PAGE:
“This dialogue is extremely important,” Gleason said. “It appears that in our recent focus to achieve the over-riding first goal of securing this hugely important historic landmark for the community, some folks felt left out of touch with the project. We are actively seeking dialogue with stakeholders in our community.”

The recent wave of outreach has been successful in gathering additional feedback, Jones said.

“The lion’s share of the feedback we’re receiving is very positive and in support of the vision as it stands, which is aspirational and will serve the whole community,” she said.

In addition to some members of the arts community who’ve voiced concern about the building’s conceptual design, some council members would like to give voice to, as council member DeLanie Young said, “artists, galleries and arts organizations” within the officially designated Telluride Creative District. “All those people and groups make up the arts district and don’t feel like they’re being heard or helped.”

Gleason said she welcomes the criticism as an opportunity for dialogue. Telluride Arts is open to hearing “all sides of the story.” And she reiterated that the process has been inclusive and open.

“If council members or citizens are unclear about how this project came to be or what the community developed vision is, we invite them to come discuss,” she said. “The planning process has been totally transparent and inclusive, with over 50 public meetings.

“We understand that elections change the makeup of council, and there are many pressing issues that council is addressing. We ask only newer members open their minds to listen and appreciate that truly good faith process has happened and continues to take place. We also understand that some may just not like the outcome of the long public process that got us here today.”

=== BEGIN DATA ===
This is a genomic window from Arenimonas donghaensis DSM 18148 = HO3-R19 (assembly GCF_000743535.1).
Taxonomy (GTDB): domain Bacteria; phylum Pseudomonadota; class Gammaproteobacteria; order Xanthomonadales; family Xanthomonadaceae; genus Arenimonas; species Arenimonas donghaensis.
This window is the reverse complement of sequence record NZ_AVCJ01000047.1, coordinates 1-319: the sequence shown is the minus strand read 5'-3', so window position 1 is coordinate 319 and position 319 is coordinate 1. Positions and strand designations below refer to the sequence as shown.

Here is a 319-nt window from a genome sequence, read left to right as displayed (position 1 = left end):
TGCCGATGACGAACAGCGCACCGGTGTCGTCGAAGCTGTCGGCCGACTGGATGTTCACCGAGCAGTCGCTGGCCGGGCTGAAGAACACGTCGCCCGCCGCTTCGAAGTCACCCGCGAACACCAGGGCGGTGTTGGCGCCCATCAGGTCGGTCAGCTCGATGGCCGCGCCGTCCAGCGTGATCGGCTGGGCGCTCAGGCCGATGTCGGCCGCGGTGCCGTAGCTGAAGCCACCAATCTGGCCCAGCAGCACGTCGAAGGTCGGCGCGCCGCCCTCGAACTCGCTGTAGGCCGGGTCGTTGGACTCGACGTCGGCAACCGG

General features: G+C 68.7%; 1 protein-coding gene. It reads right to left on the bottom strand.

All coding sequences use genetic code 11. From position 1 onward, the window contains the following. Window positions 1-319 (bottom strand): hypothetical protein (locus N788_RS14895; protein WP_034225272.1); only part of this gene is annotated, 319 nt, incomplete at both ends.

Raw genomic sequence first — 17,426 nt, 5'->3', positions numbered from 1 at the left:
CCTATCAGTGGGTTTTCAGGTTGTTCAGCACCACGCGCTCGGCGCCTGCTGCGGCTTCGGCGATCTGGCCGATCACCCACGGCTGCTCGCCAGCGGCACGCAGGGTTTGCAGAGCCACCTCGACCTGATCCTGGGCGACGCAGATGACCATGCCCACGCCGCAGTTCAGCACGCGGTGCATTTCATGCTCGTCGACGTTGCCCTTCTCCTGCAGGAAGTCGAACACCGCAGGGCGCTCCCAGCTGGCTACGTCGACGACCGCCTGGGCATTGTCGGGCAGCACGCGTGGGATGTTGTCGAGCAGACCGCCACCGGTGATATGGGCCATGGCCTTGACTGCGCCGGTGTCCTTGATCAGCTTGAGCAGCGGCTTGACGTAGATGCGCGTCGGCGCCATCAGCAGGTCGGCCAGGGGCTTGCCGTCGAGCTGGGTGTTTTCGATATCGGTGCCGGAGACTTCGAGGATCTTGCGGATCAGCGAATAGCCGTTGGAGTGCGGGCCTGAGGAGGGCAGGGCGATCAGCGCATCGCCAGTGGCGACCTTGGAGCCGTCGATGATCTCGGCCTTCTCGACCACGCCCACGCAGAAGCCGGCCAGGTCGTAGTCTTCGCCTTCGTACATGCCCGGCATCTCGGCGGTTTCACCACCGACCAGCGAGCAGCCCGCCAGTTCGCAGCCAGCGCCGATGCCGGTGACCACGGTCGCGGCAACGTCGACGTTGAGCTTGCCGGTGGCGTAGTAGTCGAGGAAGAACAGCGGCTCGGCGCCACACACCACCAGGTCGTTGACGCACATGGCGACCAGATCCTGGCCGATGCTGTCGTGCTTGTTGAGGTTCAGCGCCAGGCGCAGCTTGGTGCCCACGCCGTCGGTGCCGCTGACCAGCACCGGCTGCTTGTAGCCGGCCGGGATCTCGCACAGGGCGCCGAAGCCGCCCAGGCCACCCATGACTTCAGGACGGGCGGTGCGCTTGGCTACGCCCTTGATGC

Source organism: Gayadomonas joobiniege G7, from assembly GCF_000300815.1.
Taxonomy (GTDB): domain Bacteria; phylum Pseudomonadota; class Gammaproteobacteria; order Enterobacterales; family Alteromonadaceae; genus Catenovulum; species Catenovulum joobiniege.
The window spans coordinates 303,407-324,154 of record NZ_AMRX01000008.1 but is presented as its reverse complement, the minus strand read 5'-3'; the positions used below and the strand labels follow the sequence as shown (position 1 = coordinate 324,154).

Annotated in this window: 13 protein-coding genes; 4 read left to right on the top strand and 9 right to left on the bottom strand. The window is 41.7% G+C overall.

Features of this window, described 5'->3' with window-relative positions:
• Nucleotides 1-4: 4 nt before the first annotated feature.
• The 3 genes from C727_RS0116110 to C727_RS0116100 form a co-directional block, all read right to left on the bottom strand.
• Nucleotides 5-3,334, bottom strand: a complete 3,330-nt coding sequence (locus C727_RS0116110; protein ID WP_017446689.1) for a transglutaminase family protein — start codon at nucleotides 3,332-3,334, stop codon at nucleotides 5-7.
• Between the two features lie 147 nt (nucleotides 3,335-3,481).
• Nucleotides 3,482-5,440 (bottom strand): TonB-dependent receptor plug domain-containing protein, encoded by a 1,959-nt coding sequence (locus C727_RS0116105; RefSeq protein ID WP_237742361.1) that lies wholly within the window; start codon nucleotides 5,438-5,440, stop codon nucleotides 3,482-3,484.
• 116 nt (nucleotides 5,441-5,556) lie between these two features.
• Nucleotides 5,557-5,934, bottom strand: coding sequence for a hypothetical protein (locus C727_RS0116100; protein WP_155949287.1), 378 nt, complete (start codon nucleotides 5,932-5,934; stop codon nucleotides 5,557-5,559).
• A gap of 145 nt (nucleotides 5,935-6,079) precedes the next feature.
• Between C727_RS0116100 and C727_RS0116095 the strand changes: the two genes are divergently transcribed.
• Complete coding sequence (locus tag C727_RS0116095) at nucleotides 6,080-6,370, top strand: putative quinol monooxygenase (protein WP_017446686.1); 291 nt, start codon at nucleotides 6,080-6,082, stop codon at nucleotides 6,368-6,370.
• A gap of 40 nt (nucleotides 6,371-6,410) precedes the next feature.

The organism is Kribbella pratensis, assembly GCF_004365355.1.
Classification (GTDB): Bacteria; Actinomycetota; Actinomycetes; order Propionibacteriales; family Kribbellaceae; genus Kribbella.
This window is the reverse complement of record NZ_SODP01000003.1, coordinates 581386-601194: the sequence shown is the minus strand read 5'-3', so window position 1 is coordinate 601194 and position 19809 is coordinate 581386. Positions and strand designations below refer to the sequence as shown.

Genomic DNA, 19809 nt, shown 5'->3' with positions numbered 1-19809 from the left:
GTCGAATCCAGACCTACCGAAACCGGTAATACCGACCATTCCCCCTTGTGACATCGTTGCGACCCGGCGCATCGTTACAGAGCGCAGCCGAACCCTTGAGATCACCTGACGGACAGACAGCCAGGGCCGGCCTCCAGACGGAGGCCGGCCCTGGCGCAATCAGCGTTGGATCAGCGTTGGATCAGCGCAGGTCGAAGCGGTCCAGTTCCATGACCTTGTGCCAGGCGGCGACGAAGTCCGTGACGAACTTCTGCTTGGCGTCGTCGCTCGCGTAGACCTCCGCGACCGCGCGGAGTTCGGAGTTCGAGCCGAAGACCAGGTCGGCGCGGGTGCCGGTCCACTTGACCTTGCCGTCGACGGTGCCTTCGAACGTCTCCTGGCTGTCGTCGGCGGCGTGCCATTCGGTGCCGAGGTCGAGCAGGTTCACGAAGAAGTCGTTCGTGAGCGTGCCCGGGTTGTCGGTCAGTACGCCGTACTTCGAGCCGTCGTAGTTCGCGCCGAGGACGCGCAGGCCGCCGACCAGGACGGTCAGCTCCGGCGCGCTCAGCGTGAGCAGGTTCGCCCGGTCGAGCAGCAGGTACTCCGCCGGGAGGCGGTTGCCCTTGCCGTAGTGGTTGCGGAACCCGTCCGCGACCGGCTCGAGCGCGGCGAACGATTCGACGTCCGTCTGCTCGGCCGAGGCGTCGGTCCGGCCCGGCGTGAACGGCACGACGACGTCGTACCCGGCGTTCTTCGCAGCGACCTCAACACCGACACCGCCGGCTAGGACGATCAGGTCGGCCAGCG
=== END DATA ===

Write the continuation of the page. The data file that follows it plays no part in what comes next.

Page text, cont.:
Funding for the purchase of the Transfer Warehouse, Telluride Arts officials said, has been achieved through private sources. The town partially funds Telluride Arts through the Commission for Community Assistance, Arts & Special Events (CCAASE). This year, Telluride Arts received $48,535 of the $60,000 it requested, some of which they’d indicated was for marketing purposes related to the capital drive to purchase and redesign the Transfer Warehouse. Young, who serves as the council liaison on CCAASE, said at the grant allocation meeting in January, “I’m unwilling to give tax dollars to funding their building and advertising,” and expressed disappointment that there was no artist space or housing in the Transfer Warehouse design plans.

“The need for housing is real,” Gleason said. “Yet as one member of the artist community commented at a Town Council meeting about this project, ‘I need culture and the arts as well to feel I have a community.’ We need to stop coming from fear that makes us fight over what we see as limited pieces of a pie. This project truly will help to grow the pie and create more opportunities for all arts organizations and artists.”

Jones added, “This process has revealed concern about our plans, and we relish the opportunity for civil discourse.”

To take the survey or sign up for the Artists Advisory Board, visit telluridearts.org.